“That was my first ever time in a helicopter, and I was sweating the whole way – any bit of wind I was [panicking]. My feet were planted … I’ve seen too many things in the news. It was actually quite cool, although the whole time I wouldn’t let go of any seatbelt or anything.

“I had a great view of Wembley, right through London. [We landed] at an equestrian centre by the Thames, and it was just like … people just galloping on their horses in the middle of London. I was like, ‘What is going on here? This is how the other half lives.’”

There were more than 46,000 fans at Wembley – where Wright also won the League One play-offs with Preston North End in 2015 – and the vast majority of them were clad in Sunderland’s red and white stripes.

“There’s something in the air about Wembley, it’s just like this moment where your whole career can be summed up in one,” he said.

“To be there and play there and win there … a lot of good players go their whole careers without getting the chance to play at Wembley and lift a trophy at Wembley, and thankfully, I’ve done it twice. And I hope there’s more to come because it just gives you that taste.

“The buzz of the stadium, the arch over it and the size of it – it is, I guess, the home of football. It was just class.”

James Jeggo (left) in Honduras with Bailey Wright during the Socceroos’ successful 2018 World Cup play-off mission.

After injury wrecked the end of his stint with Bristol City, Wright joined Sunderland in January 2020 – just as the Netflix cameras that filmed their rapid descent from the Premier League to England’s third tier were switched off.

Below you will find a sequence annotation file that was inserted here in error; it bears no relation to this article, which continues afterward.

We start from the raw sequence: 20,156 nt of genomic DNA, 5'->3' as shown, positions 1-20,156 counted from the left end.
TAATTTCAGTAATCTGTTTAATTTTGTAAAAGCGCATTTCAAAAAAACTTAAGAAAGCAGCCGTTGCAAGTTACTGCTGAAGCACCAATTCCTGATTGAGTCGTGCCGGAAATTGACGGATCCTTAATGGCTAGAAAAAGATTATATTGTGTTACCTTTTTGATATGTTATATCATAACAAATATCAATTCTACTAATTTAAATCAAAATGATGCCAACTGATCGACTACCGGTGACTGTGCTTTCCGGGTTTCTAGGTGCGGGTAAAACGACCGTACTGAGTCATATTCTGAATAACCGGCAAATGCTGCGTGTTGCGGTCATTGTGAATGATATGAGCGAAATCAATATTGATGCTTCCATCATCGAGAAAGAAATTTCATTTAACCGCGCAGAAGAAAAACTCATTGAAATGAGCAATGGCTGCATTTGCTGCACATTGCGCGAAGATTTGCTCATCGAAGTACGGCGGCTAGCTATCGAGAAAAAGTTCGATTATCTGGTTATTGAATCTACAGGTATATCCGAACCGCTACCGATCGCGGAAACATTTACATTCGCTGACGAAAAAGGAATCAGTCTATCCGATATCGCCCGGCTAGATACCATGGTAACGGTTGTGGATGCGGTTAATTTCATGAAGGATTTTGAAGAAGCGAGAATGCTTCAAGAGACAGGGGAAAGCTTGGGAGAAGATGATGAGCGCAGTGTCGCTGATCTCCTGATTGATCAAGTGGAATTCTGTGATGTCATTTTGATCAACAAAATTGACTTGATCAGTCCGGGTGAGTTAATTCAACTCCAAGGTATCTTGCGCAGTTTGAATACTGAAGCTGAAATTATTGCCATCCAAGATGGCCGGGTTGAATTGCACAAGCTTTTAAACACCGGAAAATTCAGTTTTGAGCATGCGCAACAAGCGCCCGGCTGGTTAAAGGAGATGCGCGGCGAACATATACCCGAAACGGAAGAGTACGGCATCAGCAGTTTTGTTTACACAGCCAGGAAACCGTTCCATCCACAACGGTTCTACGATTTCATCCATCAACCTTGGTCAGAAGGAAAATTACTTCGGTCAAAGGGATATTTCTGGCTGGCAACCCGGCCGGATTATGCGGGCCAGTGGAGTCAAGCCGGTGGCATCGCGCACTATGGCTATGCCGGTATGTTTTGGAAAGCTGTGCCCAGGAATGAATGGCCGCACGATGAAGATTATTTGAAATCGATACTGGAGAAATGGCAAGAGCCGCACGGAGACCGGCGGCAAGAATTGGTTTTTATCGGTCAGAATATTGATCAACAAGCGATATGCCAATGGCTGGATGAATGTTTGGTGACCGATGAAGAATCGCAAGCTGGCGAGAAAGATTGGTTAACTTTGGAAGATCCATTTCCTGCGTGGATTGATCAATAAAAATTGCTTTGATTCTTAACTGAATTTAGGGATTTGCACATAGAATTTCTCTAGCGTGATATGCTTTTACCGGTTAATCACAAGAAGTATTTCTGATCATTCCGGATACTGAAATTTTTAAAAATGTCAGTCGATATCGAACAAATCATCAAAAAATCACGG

“I watched it myself – it shows you the size of the club, the passion of the fans. We had a historian come in pre-season and tell us why Sunderland means so much to the fans, and what the city had been through when the shipyards got closed down, and the mining industry shut down,” he said.

“People lost their jobs, they lost their incomes, and it was terrible for the city, but they always had their football club. When you understand that … when you play for the club, we then feel that. If we’re performing [badly], they certainly let us know. But when we do … God, did they get behind us.”

Now Wright is hopeful of channelling his personal momentum into the Socceroos, where he looms as a strong contender to start in their must-win clash against the UAE in the early hours of Wednesday [AEST], as well as their lead-in friendly against Jordan this Thursday.

If Australia beat the UAE, they will then face Peru in a winner-takes-all clash for a World Cup spot on June 14 in Doha.

As a regular fixture of the Australian team that got to the 2018 World Cup through the play-offs, and after steering Sunderland through a similarly fraught process, Wright has solid and recent first-hand experience of winning things the hard way.

“Everyone wants to qualify automatically, but doing things through the play-offs – I’ve done it at club level, I’ve done it qualifying for a World Cup, and I know many other boys have as well. It’s the best feeling ever when you do it,” Wright said.

“The togetherness, the momentum it can give you to carry you on is incredible. I want to feel that, we want to feel that – it’d be special to go and achieve it.”